In 1952 the political newcomer Douglas R. Stringfellow was elected to the U.S. House of Representatives as a Republican from Utah. Much of the appeal of his candidacy lay in his decorated past as a hero during World War Two, a past which he made frequent references to during his revival-style campaign speeches.
According to him, he had served as an agent of the Office of Strategic Services (OSS) during the war. This was the agency that later turned into the CIA. He claimed that at one point he had participated in a top-secret mission to rescue a German atomic physicist, Otto Hahn, from behind enemy lines and transport him to England. He also claimed that he had been captured by the Germans and held in Belsen prison, where he had been brutally tortured, causing him to become a paraplegic. He said that while lying wounded he had undergone an intense religious experience, and it was through this new-found faith, as well as the aid of the anti-Nazi underground, that he had escaped from the prison. He said that he had received the Silver Star for his services.
Stringfellow's colorful past was widely broadcast in the media. It even aired on the national television show This is Your Life.
Stringfellow also frequently travelled around Utah preaching about his wartime religious experience with the blessing of the Mormon church.
Stringfellow (seated) with his wife and Senator Watkins
in the TV studio for the taping of "This Is Your Life"
Stringfellow served one term, and was running for reelection in 1954 when his past was exposed as a fraud by his Democratic opponents. They revealed that Stringfellow actually wasn't a paraplegic at all. He had been wounded from a mine explosion during a routine mission in France, but he could walk with the aid of a cane.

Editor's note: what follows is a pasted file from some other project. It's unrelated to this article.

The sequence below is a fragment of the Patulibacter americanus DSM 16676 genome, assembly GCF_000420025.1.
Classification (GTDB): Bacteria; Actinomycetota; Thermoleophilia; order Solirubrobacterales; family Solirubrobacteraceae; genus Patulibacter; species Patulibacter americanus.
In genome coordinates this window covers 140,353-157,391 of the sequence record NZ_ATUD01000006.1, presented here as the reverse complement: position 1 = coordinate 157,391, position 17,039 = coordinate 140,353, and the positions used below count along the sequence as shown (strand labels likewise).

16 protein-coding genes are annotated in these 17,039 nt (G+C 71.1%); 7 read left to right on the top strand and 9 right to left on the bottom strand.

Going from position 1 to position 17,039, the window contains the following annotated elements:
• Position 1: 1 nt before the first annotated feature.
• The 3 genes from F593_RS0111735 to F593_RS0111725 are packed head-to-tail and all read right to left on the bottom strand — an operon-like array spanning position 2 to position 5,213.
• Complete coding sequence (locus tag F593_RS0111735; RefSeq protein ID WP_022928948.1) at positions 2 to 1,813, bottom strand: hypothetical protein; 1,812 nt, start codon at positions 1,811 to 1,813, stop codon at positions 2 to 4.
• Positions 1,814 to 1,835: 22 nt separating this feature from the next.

Furthermore, Stringfellow had not worked for the OSS. He had been a private in the Army Air Forces, and he had never won the Silver Star. Almost his entire military career, in other words, was a fiction. Stringfellow also had claimed that he had attended Ohio State University and the University of Cincinnati, but neither institution had any record of his attendance.
When his Democratic opponents exposed him, the Mormon church ordered Stringfellow to make a public confession, which he did. He was replaced sixteen days before the election by Henry Aldous Dixon.
Oct. 16, 1954: Stringfellow confesses on-air that his heroic past was a hoax
Stringfellow tried to capitalize on his notoriety by going on a speaking tour, but it proved unsuccessful. He ended up becoming a radio announcer, which had been his career before he became a politician. He worked at various radio stations throughout Utah, but always used a pseudonym.
Links and References
- Stein, Gordon. Encyclopedia of Hoaxes. 192-193.
- Jonas, Frank. (1966). The Story of a Political Hoax: The Adventures of PFC Douglas R. Stringfellow. University of Utah Institute of Government.